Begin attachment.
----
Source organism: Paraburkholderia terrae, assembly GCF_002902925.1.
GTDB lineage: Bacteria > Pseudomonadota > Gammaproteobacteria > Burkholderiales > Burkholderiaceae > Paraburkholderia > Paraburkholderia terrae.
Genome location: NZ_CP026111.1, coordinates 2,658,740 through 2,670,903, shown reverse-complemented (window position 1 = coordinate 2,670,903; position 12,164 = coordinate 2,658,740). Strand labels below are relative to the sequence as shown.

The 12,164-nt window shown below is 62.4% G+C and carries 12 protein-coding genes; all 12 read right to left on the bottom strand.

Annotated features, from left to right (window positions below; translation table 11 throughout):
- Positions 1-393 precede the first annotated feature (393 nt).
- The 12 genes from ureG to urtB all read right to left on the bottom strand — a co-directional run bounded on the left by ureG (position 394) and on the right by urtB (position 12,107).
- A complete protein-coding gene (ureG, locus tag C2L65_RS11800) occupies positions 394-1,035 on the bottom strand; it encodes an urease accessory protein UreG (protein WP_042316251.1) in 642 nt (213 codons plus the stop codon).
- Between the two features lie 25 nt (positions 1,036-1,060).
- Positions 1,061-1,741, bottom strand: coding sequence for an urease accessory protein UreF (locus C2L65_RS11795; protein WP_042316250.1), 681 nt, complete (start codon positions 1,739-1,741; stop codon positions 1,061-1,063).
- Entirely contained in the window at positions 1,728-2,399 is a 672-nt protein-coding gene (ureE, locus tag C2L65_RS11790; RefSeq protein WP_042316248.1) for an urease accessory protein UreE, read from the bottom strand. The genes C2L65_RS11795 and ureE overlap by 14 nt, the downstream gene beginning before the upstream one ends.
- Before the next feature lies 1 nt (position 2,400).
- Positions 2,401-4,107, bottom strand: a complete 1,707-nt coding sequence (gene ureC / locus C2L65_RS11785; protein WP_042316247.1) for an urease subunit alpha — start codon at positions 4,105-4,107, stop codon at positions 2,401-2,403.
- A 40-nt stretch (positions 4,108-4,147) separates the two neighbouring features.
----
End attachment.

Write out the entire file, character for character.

Source organism: Paraburkholderia terrae, assembly GCF_002902925.1.
GTDB lineage: Bacteria > Pseudomonadota > Gammaproteobacteria > Burkholderiales > Burkholderiaceae > Paraburkholderia > Paraburkholderia terrae.
Genome location: NZ_CP026111.1, coordinates 2,658,740 through 2,670,903, shown reverse-complemented (window position 1 = coordinate 2,670,903; position 12,164 = coordinate 2,658,740). Strand labels below are relative to the sequence as shown.

The 12,164-nt window shown below is 62.4% G+C and carries 12 protein-coding genes; all 12 read right to left on the bottom strand.

Annotated features, from left to right (window positions below; translation table 11 throughout):
- Positions 1-393 precede the first annotated feature (393 nt).
- The 12 genes from ureG to urtB all read right to left on the bottom strand — a co-directional run bounded on the left by ureG (position 394) and on the right by urtB (position 12,107).
- A complete protein-coding gene (ureG, locus tag C2L65_RS11800) occupies positions 394-1,035 on the bottom strand; it encodes an urease accessory protein UreG (protein WP_042316251.1) in 642 nt (213 codons plus the stop codon).
- Between the two features lie 25 nt (positions 1,036-1,060).
- Positions 1,061-1,741, bottom strand: coding sequence for an urease accessory protein UreF (locus C2L65_RS11795; protein WP_042316250.1), 681 nt, complete (start codon positions 1,739-1,741; stop codon positions 1,061-1,063).
- Entirely contained in the window at positions 1,728-2,399 is a 672-nt protein-coding gene (ureE, locus tag C2L65_RS11790; RefSeq protein WP_042316248.1) for an urease accessory protein UreE, read from the bottom strand. The genes C2L65_RS11795 and ureE overlap by 14 nt, the downstream gene beginning before the upstream one ends.
- Before the next feature lies 1 nt (position 2,400).
- Positions 2,401-4,107, bottom strand: a complete 1,707-nt coding sequence (gene ureC / locus C2L65_RS11785; protein WP_042316247.1) for an urease subunit alpha — start codon at positions 4,105-4,107, stop codon at positions 2,401-2,403.
- A 40-nt stretch (positions 4,108-4,147) separates the two neighbouring features.